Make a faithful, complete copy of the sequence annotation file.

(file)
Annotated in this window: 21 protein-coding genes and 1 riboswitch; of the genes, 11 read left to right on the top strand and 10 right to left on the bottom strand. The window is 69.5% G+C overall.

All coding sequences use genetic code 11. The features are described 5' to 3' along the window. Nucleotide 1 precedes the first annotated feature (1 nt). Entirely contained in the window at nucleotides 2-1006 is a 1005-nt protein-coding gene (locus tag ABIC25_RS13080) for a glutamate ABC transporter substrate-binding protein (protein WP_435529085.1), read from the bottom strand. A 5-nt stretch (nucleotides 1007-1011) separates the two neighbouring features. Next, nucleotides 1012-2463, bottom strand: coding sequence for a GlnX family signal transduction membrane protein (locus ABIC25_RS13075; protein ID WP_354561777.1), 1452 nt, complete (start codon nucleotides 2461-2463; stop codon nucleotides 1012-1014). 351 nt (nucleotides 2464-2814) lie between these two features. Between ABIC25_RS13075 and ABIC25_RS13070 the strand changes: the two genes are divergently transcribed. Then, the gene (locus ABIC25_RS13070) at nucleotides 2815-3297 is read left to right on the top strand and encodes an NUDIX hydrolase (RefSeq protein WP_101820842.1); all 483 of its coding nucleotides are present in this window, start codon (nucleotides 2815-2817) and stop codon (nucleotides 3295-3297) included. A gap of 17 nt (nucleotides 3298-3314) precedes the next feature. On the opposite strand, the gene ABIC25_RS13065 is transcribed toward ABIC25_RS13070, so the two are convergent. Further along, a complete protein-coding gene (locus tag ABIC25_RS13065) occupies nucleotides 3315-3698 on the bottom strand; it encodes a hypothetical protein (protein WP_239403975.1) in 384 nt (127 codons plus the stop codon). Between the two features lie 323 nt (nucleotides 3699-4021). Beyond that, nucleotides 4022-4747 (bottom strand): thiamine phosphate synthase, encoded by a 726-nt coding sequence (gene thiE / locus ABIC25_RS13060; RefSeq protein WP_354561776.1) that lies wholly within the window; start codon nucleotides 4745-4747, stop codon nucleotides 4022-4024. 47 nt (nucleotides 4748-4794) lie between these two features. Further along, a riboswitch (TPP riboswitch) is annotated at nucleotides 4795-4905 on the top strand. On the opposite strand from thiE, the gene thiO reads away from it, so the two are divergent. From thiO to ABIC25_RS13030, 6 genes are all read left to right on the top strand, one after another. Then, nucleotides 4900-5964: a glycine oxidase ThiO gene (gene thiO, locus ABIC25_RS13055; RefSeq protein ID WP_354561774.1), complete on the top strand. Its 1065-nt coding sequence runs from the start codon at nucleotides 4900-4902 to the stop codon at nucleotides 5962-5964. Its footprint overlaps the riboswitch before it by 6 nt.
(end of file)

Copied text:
Annotated in this window: 21 protein-coding genes and 1 riboswitch; of the genes, 11 read left to right on the top strand and 10 right to left on the bottom strand. The window is 69.5% G+C overall.

All coding sequences use genetic code 11. The features are described 5' to 3' along the window. Nucleotide 1 precedes the first annotated feature (1 nt). Entirely contained in the window at nucleotides 2-1006 is a 1005-nt protein-coding gene (locus tag ABIC25_RS13080) for a glutamate ABC transporter substrate-binding protein (protein WP_435529085.1), read from the bottom strand. A 5-nt stretch (nucleotides 1007-1011) separates the two neighbouring features. Next, nucleotides 1012-2463, bottom strand: coding sequence for a GlnX family signal transduction membrane protein (locus ABIC25_RS13075; protein ID WP_354561777.1), 1452 nt, complete (start codon nucleotides 2461-2463; stop codon nucleotides 1012-1014). 351 nt (nucleotides 2464-2814) lie between these two features. Between ABIC25_RS13075 and ABIC25_RS13070 the strand changes: the two genes are divergently transcribed. Then, the gene (locus ABIC25_RS13070) at nucleotides 2815-3297 is read left to right on the top strand and encodes an NUDIX hydrolase (RefSeq protein WP_101820842.1); all 483 of its coding nucleotides are present in this window, start codon (nucleotides 2815-2817) and stop codon (nucleotides 3295-3297) included. A gap of 17 nt (nucleotides 3298-3314) precedes the next feature. On the opposite strand, the gene ABIC25_RS13065 is transcribed toward ABIC25_RS13070, so the two are convergent. Further along, a complete protein-coding gene (locus tag ABIC25_RS13065) occupies nucleotides 3315-3698 on the bottom strand; it encodes a hypothetical protein (protein WP_239403975.1) in 384 nt (127 codons plus the stop codon). Between the two features lie 323 nt (nucleotides 3699-4021). Beyond that, nucleotides 4022-4747 (bottom strand): thiamine phosphate synthase, encoded by a 726-nt coding sequence (gene thiE / locus ABIC25_RS13060; RefSeq protein WP_354561776.1) that lies wholly within the window; start codon nucleotides 4745-4747, stop codon nucleotides 4022-4024. 47 nt (nucleotides 4748-4794) lie between these two features. Further along, a riboswitch (TPP riboswitch) is annotated at nucleotides 4795-4905 on the top strand. On the opposite strand from thiE, the gene thiO reads away from it, so the two are divergent. From thiO to ABIC25_RS13030, 6 genes are all read left to right on the top strand, one after another. Then, nucleotides 4900-5964: a glycine oxidase ThiO gene (gene thiO, locus ABIC25_RS13055; RefSeq protein ID WP_354561774.1), complete on the top strand. Its 1065-nt coding sequence runs from the start codon at nucleotides 4900-4902 to the stop codon at nucleotides 5962-5964. Its footprint overlaps the riboswitch before it by 6 nt.